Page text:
Autism, brain injury, poem, SEN parenting

A Mother’s Guilt..

Have i made the right decisions?
Do you have the care you need?
Or indeed deserve.

Do your therapies make a difference?
Or are you missing out?
I just want to see you play.
Should it be more about your childhood,
Instead
Of your rehabilitation?

I fought for your medication.
But do the tablets help you?
Do they even touch the sides
Or reach their destination?

There it goes again
My fixation
On the jumbled neural maze
That your brain injury left behind!

I overcompensate I know
Just have to do the best by you
Frantically researching,
Deliberating
Self berating

You should be wearing pads
Is my goal too optimistic?
For your eventual continence
They say you’re quite Autistic

(Though such a spiky profile)
You don’t know when it’s coming.

Is your school place right for you?
I had to fight your case
To get you in there.
Now I wonder if they are caring enough for you?
Should you be exposed
To all that violence and aggression
From the other kids?
Rituals and obsession

You are not the same as them.

You need more one to one
To bring you back ‘in the room’
Special school has its trade offs.

But mainstream, you are not
We must avoid the general public
Should I keep you hidden?
Your noises, behaviours forbidden
By the jeering, disproving stares

The guilty, pointing fingers

Though it’s really only I
Who is to blame.

SEN parenting, Stoicism

“Hello” she lied.

I’m writing this blog, my first for some months, with a new perspective. My father died recently and I guess I am beginning to traipse through some of the stages of grief.  

Right now I just feel so angry. Not because Dad has gone, (I don’t think that has even begun to sink in yet), but because the world can be so petty and trivial. My tolerance, patience and resilience are depleted and I just don’t want to engage with the mundane.   When people say trivial things or present me with little niggling problems or issues to address / add to the pile (as so often happens with special needs parenting), I want to say ‘No that’s not important’, or ‘No that doesn’t work for me’, or just ‘I don’t care about that’.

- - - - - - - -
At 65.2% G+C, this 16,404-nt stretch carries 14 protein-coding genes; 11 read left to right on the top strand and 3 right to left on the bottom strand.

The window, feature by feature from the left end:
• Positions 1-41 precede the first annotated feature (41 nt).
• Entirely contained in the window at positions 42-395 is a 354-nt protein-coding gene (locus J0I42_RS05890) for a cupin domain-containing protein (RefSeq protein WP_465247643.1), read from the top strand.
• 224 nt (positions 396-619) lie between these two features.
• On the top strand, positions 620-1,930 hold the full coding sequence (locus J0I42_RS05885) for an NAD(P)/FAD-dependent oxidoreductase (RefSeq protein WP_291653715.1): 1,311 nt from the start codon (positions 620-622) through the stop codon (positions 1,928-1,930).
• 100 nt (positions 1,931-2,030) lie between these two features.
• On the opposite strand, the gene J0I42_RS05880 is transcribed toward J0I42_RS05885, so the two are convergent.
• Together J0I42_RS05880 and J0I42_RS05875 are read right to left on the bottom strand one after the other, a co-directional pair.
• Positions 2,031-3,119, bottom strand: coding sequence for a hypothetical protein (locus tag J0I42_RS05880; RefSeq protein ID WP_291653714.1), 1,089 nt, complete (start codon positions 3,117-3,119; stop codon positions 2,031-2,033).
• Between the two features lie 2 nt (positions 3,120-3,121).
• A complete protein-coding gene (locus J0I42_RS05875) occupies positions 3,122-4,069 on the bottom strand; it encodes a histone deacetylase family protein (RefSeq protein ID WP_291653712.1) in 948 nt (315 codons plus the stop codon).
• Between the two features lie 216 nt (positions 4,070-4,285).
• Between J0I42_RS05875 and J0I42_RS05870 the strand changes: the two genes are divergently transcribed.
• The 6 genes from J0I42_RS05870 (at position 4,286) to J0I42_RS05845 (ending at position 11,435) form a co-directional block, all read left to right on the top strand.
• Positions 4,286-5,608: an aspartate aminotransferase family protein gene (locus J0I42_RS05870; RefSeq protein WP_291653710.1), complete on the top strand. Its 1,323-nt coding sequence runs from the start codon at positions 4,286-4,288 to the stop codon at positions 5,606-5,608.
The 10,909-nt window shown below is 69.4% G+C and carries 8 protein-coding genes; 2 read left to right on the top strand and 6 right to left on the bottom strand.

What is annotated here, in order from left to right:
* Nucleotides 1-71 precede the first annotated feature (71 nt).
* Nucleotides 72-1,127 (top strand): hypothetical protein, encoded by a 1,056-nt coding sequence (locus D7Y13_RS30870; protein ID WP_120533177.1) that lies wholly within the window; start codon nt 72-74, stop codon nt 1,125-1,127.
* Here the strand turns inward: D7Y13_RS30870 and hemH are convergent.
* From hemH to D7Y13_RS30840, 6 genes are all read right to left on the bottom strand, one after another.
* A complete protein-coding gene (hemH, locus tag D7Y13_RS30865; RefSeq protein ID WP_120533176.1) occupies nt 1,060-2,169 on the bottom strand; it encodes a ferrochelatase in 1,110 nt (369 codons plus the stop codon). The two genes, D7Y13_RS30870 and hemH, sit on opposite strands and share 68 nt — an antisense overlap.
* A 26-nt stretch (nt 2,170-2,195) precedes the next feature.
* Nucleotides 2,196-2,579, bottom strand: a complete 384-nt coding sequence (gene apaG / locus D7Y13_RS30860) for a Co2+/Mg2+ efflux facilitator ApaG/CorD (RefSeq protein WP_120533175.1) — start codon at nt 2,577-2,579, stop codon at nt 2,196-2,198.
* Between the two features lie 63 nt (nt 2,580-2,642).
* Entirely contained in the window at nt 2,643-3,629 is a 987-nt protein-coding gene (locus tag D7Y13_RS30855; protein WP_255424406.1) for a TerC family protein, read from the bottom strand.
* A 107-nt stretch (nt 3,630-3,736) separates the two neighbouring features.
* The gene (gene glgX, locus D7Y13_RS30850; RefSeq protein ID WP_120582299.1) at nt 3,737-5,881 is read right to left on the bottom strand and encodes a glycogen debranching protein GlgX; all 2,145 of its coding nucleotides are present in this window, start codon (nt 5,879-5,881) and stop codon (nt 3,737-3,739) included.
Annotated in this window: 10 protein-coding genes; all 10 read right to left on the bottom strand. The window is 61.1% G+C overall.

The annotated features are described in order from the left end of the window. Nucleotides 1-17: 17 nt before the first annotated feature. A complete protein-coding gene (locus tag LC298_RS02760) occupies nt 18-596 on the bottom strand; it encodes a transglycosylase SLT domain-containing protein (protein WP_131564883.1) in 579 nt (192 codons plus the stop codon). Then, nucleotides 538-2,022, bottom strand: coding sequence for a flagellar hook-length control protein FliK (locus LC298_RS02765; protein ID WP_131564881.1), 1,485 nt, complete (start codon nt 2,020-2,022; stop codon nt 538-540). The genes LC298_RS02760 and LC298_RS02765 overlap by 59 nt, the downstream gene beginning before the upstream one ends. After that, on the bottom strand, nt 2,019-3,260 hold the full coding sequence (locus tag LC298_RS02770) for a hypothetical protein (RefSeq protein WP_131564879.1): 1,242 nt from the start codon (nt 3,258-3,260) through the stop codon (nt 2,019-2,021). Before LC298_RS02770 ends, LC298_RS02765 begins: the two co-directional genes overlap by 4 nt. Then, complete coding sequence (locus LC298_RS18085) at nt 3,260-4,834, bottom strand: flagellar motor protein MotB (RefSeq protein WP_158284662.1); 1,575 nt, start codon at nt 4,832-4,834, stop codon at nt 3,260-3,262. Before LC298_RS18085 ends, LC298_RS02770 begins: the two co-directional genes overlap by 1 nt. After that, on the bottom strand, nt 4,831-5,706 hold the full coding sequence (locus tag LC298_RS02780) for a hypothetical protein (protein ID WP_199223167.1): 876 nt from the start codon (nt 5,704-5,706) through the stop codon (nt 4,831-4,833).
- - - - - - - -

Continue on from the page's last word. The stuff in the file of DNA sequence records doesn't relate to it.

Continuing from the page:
I’ve called this post ‘hello she lied’ quite simply because even saying hello to (some) people right now does feel like a lie. What I actually mean instead is, ‘leave me alone.. ‘ 

There’s a part of me that likes to please everybody, keep people happy by ensuring their needs are met over my own. To the point of self-sabotage. Fortunately for me, special needs parenting naturally brings with it an incredible inner strength and drive. Suddenly catapulted into this minefield and wholly governed by the need to nurture and protect our children, special needs parents can’t afford to be a walkover. In order to get our children’s needs met, we have to speak out rather than comply.  

A very wise psychotherapist pointed this out to me last year and gave me my favourite quote yet:

‘Compliance is annihilation of true self’ – Donald Winnicott.  

And my new perspective is actually quite empowering. As a special needs parent, life is rarely trivial or mundane anyway. There are constantly big issues to deal with and lots of smaller ones too. Always. It’s actually vital to be able to put things in order or perspective. This matters. That does not.  

And to remember that it’s ok to run out of resilience. Especially having just lost a loved one! I’m having a tough time right now and that’s ok. It was my dear Dad who always told me ‘stay stoic’ and it’s thanks to him that I am writing this blog.  

Somebody I love has died and it hurts. There’s nothing more to say.

‘Who maintains that it is not a heavy blow? But it is part of being human’ – Seneca (on death) 

 “Goodbye”, she explained – the stoic mother.